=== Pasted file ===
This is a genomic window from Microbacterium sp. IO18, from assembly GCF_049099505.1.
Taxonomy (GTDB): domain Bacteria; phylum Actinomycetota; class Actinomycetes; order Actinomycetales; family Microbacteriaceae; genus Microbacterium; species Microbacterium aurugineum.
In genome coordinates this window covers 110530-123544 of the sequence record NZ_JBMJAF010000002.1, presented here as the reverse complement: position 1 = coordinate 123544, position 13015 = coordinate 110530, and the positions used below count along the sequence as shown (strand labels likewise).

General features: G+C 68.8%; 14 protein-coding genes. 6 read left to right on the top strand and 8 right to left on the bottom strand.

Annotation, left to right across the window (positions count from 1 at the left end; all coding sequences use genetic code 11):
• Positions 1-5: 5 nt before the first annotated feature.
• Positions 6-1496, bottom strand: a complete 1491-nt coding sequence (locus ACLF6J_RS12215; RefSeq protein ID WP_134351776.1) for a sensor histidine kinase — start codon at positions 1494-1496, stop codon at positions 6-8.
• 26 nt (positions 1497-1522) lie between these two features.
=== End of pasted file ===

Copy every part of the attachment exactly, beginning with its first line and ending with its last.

This is a genomic window from Microbacterium sp. IO18, from assembly GCF_049099505.1.
Taxonomy (GTDB): domain Bacteria; phylum Actinomycetota; class Actinomycetes; order Actinomycetales; family Microbacteriaceae; genus Microbacterium; species Microbacterium aurugineum.
In genome coordinates this window covers 110530-123544 of the sequence record NZ_JBMJAF010000002.1, presented here as the reverse complement: position 1 = coordinate 123544, position 13015 = coordinate 110530, and the positions used below count along the sequence as shown (strand labels likewise).

General features: G+C 68.8%; 14 protein-coding genes. 6 read left to right on the top strand and 8 right to left on the bottom strand.

Annotation, left to right across the window (positions count from 1 at the left end; all coding sequences use genetic code 11):
• Positions 1-5: 5 nt before the first annotated feature.
• Positions 6-1496, bottom strand: a complete 1491-nt coding sequence (locus ACLF6J_RS12215; RefSeq protein ID WP_134351776.1) for a sensor histidine kinase — start codon at positions 1494-1496, stop codon at positions 6-8.
• 26 nt (positions 1497-1522) lie between these two features.